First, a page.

Supreme Court asked to rehear hospital case
Despite a West Virginia Supreme Court ruling, attorneys for the Morgan County Commissioners and War Memorial Hospital continue to try to gain control of the nearly $675,000 surplus in an employee pension plan.
The commissioners and hospital have petitioned the State Supreme Court to rehear the case of 15 hospital employees who were granted a partial victory in their battle for the surplus.
In June, the State Supreme Court unanimously ruled that the only real option, once the plan was terminated by the hospital in 2003, was to divide the assets among the participating employees.
A hearing to determine how to distribute the funds had been expected this summer before Judge John Yoder in Morgan County Circuit Court.
Other issues still to be resolved include the employees’ claims of breach of fiduciary duties by hospital officials. The employees are seeking more than $1 million in damages, interest and attorney fees.
Judge Yoder delayed any action on the case after attorneys for the commissioners and hospital filed the appeal for a rehearing in late July.
The petition was filed while the supreme court was on summer recess. The court reopens tomorrow, September 9, but it is not certain when a decision will be made about a rehearing.
County still responsible
The Morgan County Commission is involved because the employee lawsuit was filed in June 2007 when War Memorial Hospital was still owned by county government.
Under the hospital sale contract, the commissioners are responsible for any legal actions filed before Valley Health Systems, Inc. bought the hospital earlier this year.
The county’s legal bills are being paid by their insurance company, said Morgan Commission president Brenda Hutchinson.
Attorneys Richard Gay and Nathan Cochran represent the commissioners. Baltimore attorney John Baldwin represents the hospital and its board, former Hospital Administrator John Borg and Valley Health Systems.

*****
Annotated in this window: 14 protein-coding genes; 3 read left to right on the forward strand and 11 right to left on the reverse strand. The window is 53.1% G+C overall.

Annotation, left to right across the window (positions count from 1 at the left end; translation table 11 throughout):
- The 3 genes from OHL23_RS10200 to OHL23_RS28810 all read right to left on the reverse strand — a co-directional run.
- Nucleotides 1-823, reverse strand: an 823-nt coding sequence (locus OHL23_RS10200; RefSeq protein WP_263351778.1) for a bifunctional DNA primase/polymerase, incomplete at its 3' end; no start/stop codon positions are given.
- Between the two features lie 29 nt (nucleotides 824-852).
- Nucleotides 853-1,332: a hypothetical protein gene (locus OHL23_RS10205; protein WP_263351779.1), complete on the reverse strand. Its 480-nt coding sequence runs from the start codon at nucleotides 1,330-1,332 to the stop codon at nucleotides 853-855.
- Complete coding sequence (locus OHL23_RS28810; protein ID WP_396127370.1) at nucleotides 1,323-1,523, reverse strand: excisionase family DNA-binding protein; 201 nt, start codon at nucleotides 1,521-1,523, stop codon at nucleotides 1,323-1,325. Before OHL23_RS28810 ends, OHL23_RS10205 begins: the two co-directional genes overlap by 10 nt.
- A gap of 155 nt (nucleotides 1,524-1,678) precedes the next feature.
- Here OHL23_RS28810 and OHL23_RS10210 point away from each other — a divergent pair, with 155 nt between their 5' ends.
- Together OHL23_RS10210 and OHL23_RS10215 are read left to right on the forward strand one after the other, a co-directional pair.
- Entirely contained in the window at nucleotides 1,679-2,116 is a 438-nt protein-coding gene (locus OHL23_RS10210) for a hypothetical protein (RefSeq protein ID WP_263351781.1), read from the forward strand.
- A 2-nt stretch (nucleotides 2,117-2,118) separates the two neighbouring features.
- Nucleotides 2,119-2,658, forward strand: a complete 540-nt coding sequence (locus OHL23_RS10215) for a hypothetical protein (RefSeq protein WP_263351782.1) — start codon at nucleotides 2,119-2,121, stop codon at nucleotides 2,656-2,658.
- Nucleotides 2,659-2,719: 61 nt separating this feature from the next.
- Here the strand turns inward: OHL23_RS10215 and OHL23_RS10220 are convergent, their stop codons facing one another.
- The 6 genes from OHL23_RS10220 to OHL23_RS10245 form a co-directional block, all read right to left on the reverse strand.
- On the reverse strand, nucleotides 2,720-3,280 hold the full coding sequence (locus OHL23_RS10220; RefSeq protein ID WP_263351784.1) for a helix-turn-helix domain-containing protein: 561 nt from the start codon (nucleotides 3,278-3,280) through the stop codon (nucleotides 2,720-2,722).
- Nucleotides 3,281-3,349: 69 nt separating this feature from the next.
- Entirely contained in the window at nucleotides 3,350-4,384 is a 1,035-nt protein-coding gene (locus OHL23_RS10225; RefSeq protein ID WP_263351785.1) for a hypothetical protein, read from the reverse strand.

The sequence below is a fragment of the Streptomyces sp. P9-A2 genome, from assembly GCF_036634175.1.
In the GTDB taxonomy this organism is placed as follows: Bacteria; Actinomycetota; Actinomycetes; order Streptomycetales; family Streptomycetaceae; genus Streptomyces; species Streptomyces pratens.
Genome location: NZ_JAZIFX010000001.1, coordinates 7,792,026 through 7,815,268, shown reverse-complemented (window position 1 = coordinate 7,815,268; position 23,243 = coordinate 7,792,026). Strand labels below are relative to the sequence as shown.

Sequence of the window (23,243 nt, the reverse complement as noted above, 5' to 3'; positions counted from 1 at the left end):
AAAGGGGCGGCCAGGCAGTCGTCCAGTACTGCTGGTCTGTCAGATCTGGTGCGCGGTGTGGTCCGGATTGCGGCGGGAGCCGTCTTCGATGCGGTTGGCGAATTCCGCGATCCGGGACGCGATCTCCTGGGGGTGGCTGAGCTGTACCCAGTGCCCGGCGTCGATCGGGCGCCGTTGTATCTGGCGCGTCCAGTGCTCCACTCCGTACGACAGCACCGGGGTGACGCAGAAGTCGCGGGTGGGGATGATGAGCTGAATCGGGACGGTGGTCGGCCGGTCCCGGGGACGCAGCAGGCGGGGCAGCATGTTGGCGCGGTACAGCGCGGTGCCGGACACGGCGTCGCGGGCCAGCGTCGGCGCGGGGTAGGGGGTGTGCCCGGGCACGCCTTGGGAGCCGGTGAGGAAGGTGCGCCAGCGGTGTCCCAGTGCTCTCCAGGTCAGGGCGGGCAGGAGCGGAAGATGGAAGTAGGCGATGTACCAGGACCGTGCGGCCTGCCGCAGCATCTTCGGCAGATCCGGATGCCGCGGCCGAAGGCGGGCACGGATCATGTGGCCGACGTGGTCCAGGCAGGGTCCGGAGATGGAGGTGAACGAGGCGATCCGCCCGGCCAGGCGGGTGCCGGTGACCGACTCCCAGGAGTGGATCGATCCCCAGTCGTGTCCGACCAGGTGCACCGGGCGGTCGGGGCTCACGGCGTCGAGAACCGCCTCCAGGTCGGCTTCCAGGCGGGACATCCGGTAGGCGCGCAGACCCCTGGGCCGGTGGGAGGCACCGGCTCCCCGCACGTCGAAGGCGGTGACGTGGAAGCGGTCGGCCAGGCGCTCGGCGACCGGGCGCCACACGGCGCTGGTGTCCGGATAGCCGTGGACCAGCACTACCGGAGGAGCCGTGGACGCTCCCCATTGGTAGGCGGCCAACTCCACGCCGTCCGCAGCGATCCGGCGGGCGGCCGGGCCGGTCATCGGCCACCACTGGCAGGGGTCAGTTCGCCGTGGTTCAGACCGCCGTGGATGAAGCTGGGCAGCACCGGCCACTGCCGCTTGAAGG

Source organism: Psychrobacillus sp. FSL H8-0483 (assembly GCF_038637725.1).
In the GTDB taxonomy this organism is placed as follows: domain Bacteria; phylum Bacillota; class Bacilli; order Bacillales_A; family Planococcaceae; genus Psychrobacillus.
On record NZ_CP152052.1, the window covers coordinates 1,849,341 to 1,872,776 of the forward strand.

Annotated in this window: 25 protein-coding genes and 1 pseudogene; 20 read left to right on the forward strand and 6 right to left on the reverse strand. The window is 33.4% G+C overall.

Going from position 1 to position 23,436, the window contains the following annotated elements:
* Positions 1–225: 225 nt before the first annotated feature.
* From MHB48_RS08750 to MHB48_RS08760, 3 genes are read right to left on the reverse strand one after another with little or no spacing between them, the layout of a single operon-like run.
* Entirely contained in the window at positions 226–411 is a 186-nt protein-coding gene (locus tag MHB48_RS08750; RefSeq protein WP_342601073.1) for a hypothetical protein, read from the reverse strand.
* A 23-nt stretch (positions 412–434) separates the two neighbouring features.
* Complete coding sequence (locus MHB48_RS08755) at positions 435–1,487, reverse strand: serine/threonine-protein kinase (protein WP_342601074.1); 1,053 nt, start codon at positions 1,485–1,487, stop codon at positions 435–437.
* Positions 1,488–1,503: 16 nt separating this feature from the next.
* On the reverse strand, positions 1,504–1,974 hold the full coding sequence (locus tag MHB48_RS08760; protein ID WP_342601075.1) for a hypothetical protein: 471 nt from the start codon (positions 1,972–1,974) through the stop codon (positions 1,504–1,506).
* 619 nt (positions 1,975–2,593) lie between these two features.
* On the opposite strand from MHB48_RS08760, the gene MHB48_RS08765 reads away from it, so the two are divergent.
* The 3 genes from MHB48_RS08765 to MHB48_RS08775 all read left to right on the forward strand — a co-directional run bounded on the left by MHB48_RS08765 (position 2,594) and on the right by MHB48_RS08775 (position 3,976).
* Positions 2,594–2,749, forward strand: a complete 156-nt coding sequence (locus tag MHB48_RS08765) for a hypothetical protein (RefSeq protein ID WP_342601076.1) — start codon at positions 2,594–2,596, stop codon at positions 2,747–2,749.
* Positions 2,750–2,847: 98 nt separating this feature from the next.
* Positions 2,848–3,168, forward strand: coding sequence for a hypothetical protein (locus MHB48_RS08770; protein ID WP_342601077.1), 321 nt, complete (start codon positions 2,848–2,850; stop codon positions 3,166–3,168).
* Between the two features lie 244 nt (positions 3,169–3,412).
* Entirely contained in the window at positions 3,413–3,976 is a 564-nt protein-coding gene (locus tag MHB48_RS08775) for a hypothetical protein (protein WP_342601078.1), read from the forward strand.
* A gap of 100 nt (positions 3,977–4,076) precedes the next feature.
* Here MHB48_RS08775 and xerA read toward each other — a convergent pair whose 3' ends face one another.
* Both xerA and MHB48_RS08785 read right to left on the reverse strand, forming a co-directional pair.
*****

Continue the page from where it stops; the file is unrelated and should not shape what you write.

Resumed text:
The employees are represented by Lawrence Schultz and Mark Jenkinson.
Got it wrong?
In their written opinion released on June 15, the State Supreme Court justices brushed aside the arguments raised by the attorneys for the hospital and commissioners.
The court upheld a ruling handed down in July 2009 by Judge Yoder who also concluded that the hospital employees had a right to the surplus funds.
For the past eight years, hospital officials have tried to close down
the pension fund, distribute about $10,000 to each of the covered employees, and put the $674,351 surplus toward a new hospital.
The State Supreme Court justices, however, called the hospital’s legal arguments “little more than a smorgasbord of red herrings.” They said pension plan documents specifically state the hospital has no right to the surplus money.
In their appeal for a rehearing, the hospital and commission attorneys argue that the justices got the case wrong and that their ruling was contrary to established law and previous decisions.
The employees who brought suit for the pension funds are Jennifer Baker, Sharon Hendershot, Janet Horner, Barbara Johnson, Terry Kesecker, Carol Layton, Tanya Manley, Helen Miller, Christine Mullen, Ruth Smith, Bernice Stotler, Dee Ann Stotler, Linda Stotler, Nancy Waugh and Barbara Yost.